In August 2016, a complainant indicated that a bill for $1,522 he claims he had already paid had been continually posted to his credit report. He also reported that the healthcare provider had sent several letters and email messages with contradictory messages stating, “they don’t get anything then try to make me pay it anyway.” In response, an RSI representative indicated the account had been placed with the South Carolina Association of Counties tax garnishment program, and that the tax garnishment office had received payments for the account. The representative conceded that tax garnishments are handled differently, but could not account for the reason the payment had not been reported to RSI. As a result of the complaint, the RSI representative indicated he would post an adjustment to the complainant’s account, initiate a deletion from the credit reporting agencies, and mail a letter of confirmation.
The Federal Trade Commission (FTC) and the Consumer Financial Protection Bureau (CFPB) enforce consumer protection laws. The Fair Debt Collection Practices Act (FDCPA) and the Fair Credit Reporting Act (FCRA) are two federal laws that help regulate the collections industry. The FDCPA prohibits actions such as threatening to take actions that cannot legally be taken or using false or misleading language to collect a debt.
The FCRA regulates how collection agencies report information to credit reporting agencies.Additional consumer protection laws include the Consumer Financial Protection Act (CFPA) and the Telephone Consumer Protection Act (TCPA).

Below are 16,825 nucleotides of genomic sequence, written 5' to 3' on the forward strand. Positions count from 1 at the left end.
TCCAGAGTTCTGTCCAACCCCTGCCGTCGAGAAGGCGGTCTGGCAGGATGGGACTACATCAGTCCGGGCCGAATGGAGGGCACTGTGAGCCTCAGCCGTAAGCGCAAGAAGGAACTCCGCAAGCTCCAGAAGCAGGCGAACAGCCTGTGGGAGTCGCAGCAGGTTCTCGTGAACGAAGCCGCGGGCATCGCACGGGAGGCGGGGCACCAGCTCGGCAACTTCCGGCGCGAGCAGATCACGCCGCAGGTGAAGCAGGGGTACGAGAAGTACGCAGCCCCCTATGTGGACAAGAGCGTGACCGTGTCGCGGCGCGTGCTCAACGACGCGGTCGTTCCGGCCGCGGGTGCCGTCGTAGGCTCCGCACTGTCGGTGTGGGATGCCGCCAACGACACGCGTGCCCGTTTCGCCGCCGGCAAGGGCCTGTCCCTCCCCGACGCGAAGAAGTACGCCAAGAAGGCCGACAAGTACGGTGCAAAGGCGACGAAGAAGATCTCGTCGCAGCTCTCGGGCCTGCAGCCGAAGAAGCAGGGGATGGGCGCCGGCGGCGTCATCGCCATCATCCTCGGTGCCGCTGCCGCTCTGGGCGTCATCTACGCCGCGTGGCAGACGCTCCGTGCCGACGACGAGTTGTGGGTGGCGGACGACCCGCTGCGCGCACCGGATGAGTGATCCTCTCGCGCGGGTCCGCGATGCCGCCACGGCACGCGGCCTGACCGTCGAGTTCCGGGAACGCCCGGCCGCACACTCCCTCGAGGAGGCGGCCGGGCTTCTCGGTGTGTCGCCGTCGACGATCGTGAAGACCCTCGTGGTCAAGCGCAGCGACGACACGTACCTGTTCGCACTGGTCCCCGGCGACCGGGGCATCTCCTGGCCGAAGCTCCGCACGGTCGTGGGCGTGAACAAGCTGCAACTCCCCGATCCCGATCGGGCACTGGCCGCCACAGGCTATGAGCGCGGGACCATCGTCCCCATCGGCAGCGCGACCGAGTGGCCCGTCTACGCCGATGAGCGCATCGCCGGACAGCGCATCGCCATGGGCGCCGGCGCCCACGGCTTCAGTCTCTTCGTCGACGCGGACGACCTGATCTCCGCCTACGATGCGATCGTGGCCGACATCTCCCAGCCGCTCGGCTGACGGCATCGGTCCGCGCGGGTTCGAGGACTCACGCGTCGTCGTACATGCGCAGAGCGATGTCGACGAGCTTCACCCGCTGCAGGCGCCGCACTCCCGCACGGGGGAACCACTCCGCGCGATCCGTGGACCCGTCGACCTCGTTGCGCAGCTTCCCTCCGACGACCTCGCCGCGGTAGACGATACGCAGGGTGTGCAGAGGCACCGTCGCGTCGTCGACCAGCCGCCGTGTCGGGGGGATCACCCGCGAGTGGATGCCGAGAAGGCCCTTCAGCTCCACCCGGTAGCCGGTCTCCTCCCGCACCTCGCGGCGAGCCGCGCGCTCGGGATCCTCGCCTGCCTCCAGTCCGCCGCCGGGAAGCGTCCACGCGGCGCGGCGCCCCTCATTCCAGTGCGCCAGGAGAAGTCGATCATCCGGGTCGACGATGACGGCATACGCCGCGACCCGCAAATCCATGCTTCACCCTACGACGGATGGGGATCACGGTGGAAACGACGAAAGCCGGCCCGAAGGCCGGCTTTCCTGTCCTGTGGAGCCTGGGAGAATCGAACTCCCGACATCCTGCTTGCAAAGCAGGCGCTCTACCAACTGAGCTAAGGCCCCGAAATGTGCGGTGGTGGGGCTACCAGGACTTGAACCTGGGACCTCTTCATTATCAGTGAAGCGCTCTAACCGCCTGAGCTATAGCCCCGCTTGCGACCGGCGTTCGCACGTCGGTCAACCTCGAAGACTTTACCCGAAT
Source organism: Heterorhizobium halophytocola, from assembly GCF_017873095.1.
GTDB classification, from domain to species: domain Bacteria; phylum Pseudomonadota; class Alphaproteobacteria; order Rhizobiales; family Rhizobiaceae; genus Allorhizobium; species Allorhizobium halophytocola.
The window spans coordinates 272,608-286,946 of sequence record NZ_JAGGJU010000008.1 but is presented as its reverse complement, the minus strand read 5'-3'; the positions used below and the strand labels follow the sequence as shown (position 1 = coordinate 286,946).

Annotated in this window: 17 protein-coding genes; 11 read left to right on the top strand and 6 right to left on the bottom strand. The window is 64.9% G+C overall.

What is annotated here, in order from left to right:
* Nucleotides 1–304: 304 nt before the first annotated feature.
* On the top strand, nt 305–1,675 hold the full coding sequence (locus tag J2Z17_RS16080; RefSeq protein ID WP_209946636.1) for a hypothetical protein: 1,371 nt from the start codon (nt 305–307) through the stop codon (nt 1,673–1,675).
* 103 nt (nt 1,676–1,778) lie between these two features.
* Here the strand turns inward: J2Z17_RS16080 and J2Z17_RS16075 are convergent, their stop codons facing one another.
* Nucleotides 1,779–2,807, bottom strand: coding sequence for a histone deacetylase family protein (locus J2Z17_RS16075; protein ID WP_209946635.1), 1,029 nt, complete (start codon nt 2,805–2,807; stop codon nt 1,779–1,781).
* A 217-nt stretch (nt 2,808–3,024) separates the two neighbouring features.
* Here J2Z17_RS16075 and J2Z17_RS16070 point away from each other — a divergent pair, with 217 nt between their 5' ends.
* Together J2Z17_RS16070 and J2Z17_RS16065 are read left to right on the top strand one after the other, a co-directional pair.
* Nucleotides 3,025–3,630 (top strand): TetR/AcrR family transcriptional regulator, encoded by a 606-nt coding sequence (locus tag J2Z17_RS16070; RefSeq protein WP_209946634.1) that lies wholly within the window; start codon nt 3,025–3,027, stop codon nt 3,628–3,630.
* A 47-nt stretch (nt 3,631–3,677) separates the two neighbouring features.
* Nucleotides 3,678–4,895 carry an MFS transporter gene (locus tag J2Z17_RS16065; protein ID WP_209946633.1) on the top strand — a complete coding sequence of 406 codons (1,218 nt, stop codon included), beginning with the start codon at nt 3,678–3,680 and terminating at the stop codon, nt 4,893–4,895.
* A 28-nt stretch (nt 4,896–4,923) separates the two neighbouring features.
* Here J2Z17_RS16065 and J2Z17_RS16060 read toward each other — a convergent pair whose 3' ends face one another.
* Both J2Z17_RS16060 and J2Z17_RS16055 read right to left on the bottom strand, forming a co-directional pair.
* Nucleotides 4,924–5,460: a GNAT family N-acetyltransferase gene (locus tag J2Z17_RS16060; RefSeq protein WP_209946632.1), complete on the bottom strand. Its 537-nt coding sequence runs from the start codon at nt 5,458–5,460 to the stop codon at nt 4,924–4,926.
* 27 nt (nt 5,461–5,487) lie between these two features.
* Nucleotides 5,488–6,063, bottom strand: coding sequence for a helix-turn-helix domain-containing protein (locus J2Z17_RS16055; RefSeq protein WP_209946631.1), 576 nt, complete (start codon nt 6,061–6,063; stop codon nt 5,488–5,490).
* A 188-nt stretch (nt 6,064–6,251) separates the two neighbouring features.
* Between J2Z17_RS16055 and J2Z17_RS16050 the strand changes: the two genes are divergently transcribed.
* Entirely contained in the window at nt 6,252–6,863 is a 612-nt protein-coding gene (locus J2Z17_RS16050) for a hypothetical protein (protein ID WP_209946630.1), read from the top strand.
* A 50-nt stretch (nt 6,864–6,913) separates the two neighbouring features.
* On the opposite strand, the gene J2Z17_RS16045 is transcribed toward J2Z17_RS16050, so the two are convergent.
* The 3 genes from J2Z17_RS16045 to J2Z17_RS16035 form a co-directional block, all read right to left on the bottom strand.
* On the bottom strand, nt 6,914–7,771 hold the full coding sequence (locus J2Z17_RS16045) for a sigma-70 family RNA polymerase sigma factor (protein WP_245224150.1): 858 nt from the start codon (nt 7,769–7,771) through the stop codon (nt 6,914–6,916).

These laws also provide individuals with a means to seek monetary damages in court. For example, the FDCPA allows consumers to recover damages of up to $1,000, plus attorney fees and court costs, in cases proving violations of the FDCPA.
The case above illustrates how understanding your rights and responsibilities under these laws is an important part of holding collection agencies accountable for their actions. Seeking legal assistance can help you resolve a dispute with a collection agency.
Your debt harassment checklist:
- You are receiving multiple calls per week from third party collection agencies
- You are receiving early morning or late night calls from debt collectors
- You are receiving calls at work from a debt collection agency
- Debt collectors are calling your friends, neighbors, or coworkers
- Collectors are threatening you with violence, lawsuit, or arrest
- A debt collector attempts to collect more than you owe
- You are being threatened with negative credit reporting
- A debt collector attempts to intimidate you
- Criminal accusations are being made towards you
- Use of obscene language during an attempt to collect
- Automated robocalls are being made to your phone in an attempt to collect
If you’ve been harassed by debt collectors and even one of these has happened to you, we can help. We will fight for your rights.